The question of causality, in particular, “has always plagued this field of research,” says Christopher Ferguson, a psychologist at Stetson University who was not involved in the study. Correlations are often incorrectly communicated to the public as instances of cause and effect, he adds, particularly on “emotive” topics like teen mental health or the rise of smartphone use. “As we get older, we become more and more suspicious of new technology,” he says. “A lot of people are already primed to want to believe negative things about [social media], and therefore headline-grabbing claims of impending doom tend to get more attention.”
He notes that it’s necessary to ask the question of directionality: “Is it that kids use screens and then have more mental health problems—or is it that kids who have more mental health problems tend to use more screens?”
Though Twenge’s work suggests the former pathway, another recent study provides evidence for the latter. Published last month in Clinical Psychological Science, the study used a longitudinal approach, examining how social media use and depressive symptoms changed over time in a sample of adolescents (surveyed each year for two years) and another sample of young adults (surveyed over six years).
Social media use did not predict later depressive symptoms in either sample. The reverse pathway—depressive symptoms at one time predicting increased social media use at a later time—was only observed in adolescent girls.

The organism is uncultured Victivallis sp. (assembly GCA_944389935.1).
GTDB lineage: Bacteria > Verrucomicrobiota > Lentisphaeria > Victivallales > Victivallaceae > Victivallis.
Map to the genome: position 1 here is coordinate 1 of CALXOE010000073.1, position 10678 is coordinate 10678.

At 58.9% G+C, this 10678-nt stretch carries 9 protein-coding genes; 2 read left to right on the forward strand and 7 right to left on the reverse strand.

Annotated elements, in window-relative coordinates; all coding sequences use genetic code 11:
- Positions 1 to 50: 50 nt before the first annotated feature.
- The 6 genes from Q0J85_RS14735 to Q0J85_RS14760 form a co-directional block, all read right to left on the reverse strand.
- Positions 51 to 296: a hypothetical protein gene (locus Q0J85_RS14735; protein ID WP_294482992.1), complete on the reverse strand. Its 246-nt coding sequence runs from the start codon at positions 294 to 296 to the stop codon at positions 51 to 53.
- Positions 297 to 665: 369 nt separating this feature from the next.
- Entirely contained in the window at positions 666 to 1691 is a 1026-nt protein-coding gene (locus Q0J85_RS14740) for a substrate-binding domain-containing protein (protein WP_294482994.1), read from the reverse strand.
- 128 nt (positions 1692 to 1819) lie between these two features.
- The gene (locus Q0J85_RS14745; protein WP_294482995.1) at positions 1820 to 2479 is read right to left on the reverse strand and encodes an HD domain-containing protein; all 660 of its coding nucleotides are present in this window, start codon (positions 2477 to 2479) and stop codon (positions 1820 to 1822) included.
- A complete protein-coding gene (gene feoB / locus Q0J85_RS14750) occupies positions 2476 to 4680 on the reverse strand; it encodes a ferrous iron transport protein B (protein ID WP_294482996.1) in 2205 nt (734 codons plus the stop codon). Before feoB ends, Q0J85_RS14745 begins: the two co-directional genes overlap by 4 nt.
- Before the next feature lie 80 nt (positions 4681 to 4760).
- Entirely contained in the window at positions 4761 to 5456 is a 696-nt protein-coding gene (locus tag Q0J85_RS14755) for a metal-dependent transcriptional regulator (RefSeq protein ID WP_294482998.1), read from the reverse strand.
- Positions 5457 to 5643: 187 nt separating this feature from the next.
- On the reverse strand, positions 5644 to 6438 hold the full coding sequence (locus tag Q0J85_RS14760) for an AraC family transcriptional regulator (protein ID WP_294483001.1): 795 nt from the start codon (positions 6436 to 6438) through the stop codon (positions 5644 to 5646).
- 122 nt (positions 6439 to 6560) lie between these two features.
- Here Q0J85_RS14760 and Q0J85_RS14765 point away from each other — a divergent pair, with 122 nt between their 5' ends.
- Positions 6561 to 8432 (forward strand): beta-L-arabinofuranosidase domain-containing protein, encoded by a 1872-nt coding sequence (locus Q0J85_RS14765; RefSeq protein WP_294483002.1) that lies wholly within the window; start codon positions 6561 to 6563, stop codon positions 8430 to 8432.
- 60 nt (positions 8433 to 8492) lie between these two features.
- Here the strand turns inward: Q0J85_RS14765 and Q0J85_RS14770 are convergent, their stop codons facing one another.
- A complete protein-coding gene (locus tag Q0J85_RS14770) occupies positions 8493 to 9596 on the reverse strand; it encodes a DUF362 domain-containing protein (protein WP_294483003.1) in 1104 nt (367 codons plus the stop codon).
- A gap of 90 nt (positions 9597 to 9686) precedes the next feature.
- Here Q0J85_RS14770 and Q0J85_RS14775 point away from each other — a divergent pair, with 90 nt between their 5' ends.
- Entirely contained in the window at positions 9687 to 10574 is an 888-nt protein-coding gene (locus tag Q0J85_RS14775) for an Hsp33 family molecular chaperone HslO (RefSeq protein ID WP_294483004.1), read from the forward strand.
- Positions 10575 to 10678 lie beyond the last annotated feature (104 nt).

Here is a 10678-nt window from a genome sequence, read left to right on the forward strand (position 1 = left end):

The study, subtitled “An Empirical Reply to Twenge et al,” was conceived after the authors read a paper co-authored by Twenge in 2018, says lead author Taylor Heffer, a Ph.D. student at Brock University in Canada. “We realized we were able to address some of the concerns [other researchers] had raised, and we had two longitudinal samples to test Twenge’s hypothesis that greater social media use might be associated with more depressive symptoms over time.”
Heffer emphasizes that even though they were able to look more clearly at directionality than Orben and her collaborators, she and her co-authors were still unable to establish causality. “Even with longitudinal designs, it’s possible that there could be other overlooked factors that might be responsible for the associations,” she says. Still, she adds, “Our study highlights that fear of social media use may be premature.”
Twenge reports that she is working on a response to the Nature Human Behavior paper. She says that while the variance in mental wellbeing observed by the researchers was small, it could have real-world implications that are being downplayed by Orben and her co-authors. “Using the same data, those who spend 5+ hours a day on devices—compared to less than 1 hour a day—are more than twice as likely to have attempted suicide,” she says. “I can't see how that can possibly be seen as small or as having no practical importance.”
Ferguson notes that because both studies were based on self-reported data—both for technology use and for mental wellbeing—it’s possible that the findings aren’t perfect representations of the associations that exist.
Despite that limitation, which exists for almost all the research in the field, he adds, the two studies put the larger conversation into perspective. “What we’re seeing from these studies is that, even if the results may be statistically significant in some large samples, that they’re no bigger than other effects that we don’t take seriously,” he says. “We’re not running around saying potatoes are causing teens to commit suicide.”
Attempts to verify research on the topic of digital technology use and mental health are important in the context of psychology’s ongoing replication challenges, Ferguson adds. “But I think the next challenge is going to be admitting that some of our statistically significant effects are nonetheless not worthy of informing the public about. We can publish them, but we ought to interpret them very cautiously and conservatively. Otherwise, we’re misleading people.”